Six local business owners and entrepreneurs in the creative and technical fields participated in a two-hour event dubbed the “Panel of Experts Forum” at Mountwest Community & Technical College earlier this month. The panelists took turns talking about their education, career paths, role models, lessons learned and advice for students entering the workforce. They concluded by answering questions from the audience, and several panelists brought samples of their recent projects to pass around for students to review.
Activities began with Natalie Mills, Director of Mountwest’s Office of Institutional Effectiveness, sharing results from a recent employer survey about local business leaders’ largely favorable perceptions of Mountwest graduates’ workforce readiness. The remainder of the event showcased stories and wisdom from the six guest speakers.
Panelists included: Meagan Barnes, vice president of marketing and development at Superior Marine, Inc., South Point; Teresa Compton, a Mountwest graduate who has launched her own Huntington-based marketing and web development company called Urba; Chris Michael, founder and owner of Bulldog Creative Services in Huntington; Robbie Pugh, owner of Rocket VII Interactive, Silver Screen VII and Pip & Hud’s frozen yogurt and gourmet popcorn shop in Gallipolis; Angela Smith, owner of Graphic Solutions in Huntington; and Beau Smith of Kenova who has achieved success writing and producing comic books and graphic novels, as well as having two television series in production based off of his works.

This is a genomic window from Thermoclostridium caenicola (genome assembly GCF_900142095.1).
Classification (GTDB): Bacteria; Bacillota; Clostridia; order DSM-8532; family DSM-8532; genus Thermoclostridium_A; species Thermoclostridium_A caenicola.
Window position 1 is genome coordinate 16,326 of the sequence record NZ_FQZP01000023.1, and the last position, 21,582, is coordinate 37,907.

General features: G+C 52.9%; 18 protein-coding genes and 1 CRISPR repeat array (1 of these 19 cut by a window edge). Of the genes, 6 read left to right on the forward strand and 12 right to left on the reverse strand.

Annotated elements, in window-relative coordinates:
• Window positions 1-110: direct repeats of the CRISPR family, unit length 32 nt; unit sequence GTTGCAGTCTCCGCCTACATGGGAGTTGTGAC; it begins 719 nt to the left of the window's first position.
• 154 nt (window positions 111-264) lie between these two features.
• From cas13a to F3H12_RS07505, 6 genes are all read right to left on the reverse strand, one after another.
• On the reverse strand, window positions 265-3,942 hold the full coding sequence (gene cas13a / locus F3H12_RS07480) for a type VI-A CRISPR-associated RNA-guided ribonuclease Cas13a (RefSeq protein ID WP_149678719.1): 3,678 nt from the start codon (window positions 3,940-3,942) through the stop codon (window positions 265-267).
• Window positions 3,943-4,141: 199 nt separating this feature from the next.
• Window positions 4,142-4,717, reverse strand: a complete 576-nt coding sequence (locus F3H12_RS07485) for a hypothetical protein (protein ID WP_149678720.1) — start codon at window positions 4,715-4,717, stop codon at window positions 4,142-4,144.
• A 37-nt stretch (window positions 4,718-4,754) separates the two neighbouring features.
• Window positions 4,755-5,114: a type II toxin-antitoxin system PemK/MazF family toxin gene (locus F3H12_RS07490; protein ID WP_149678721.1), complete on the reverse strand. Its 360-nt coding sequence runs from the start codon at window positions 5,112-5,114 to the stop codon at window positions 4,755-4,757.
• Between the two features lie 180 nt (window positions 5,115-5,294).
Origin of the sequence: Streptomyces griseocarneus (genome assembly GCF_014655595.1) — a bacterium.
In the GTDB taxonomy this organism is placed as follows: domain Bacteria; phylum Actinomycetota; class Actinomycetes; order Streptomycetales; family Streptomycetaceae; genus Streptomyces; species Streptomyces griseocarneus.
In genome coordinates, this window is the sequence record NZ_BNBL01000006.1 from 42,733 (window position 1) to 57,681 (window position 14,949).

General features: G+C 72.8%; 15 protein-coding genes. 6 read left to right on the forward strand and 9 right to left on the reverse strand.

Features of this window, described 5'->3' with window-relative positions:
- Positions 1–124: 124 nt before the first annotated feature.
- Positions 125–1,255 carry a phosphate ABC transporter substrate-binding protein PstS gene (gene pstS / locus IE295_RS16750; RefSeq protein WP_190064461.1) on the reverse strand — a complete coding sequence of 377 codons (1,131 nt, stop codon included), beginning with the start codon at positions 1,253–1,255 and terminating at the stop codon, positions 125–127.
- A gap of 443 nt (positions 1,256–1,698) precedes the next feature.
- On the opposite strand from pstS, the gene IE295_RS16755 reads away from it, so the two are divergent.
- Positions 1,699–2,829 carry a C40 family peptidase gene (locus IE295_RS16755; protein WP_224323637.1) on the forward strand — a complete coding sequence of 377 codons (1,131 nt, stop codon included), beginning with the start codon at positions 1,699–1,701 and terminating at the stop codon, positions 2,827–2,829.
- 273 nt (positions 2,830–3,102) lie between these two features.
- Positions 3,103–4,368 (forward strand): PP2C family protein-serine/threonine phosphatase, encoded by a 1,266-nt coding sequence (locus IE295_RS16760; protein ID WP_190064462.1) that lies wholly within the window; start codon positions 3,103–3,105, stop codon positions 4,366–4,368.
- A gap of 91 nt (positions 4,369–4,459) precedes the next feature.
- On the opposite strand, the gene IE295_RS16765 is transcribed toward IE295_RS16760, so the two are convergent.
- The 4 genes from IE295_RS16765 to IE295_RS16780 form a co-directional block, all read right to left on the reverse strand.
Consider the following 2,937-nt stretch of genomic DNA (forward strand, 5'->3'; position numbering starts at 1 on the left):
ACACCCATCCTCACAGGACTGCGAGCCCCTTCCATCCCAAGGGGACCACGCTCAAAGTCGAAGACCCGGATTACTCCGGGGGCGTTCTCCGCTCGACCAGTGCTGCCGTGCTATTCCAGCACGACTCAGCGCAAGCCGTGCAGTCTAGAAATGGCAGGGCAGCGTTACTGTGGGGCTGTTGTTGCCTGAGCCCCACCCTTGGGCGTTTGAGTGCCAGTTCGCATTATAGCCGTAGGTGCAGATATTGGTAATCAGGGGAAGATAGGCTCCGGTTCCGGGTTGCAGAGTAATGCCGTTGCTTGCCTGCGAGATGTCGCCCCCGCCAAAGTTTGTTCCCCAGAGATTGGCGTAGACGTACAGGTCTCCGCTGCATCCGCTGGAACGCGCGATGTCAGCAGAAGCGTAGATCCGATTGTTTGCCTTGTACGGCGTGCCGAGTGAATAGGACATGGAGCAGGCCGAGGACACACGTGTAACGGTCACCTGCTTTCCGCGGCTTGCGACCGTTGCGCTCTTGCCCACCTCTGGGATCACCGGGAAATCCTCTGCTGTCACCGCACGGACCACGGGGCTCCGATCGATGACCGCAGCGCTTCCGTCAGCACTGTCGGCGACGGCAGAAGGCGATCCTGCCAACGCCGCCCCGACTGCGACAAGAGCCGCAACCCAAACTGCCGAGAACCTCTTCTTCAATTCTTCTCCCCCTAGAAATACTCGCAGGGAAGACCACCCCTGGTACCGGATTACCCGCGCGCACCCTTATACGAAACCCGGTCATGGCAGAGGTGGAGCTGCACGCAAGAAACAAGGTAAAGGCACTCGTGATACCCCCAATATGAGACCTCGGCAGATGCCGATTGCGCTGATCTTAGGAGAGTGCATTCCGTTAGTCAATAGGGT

More than 50 students from the graphic design, web development, animation and game development, marketing, and business programs at Mountwest, as well as some administrators, faculty and staff attended the event. Julie Terry, assistant professor of graphic design at Mountwest, helped orchestrate the event and said she was very pleased with the range of expertise represented by the guest speakers.
“The panelists included people who are originally from this region, as well as one who is not and chose to launch a business and settle in Huntington,” Terry said. “Some started their careers in different industries and lived in different cities before starting businesses here or continuing their careers in this region.”
Terry said several significant points were made by the speakers, including the importance of work ethic, professional appearance and soft skills. They also noted that technical skills, critical thinking, creativity and entrepreneurship are driving the new economic model. Lastly, the panelists emphasized that the Tri-state region can be a great place to launch a new business because of the personal relationships and support available, as well as customers’ desire for locally-produced, specialty products and services.
“We organized this event so students could hear directly from entrepreneurs and business leaders about life outside of school,” Terry said. “We have the students for a short time in college, so we’re constantly trying to prepare them for life and career options after graduation.”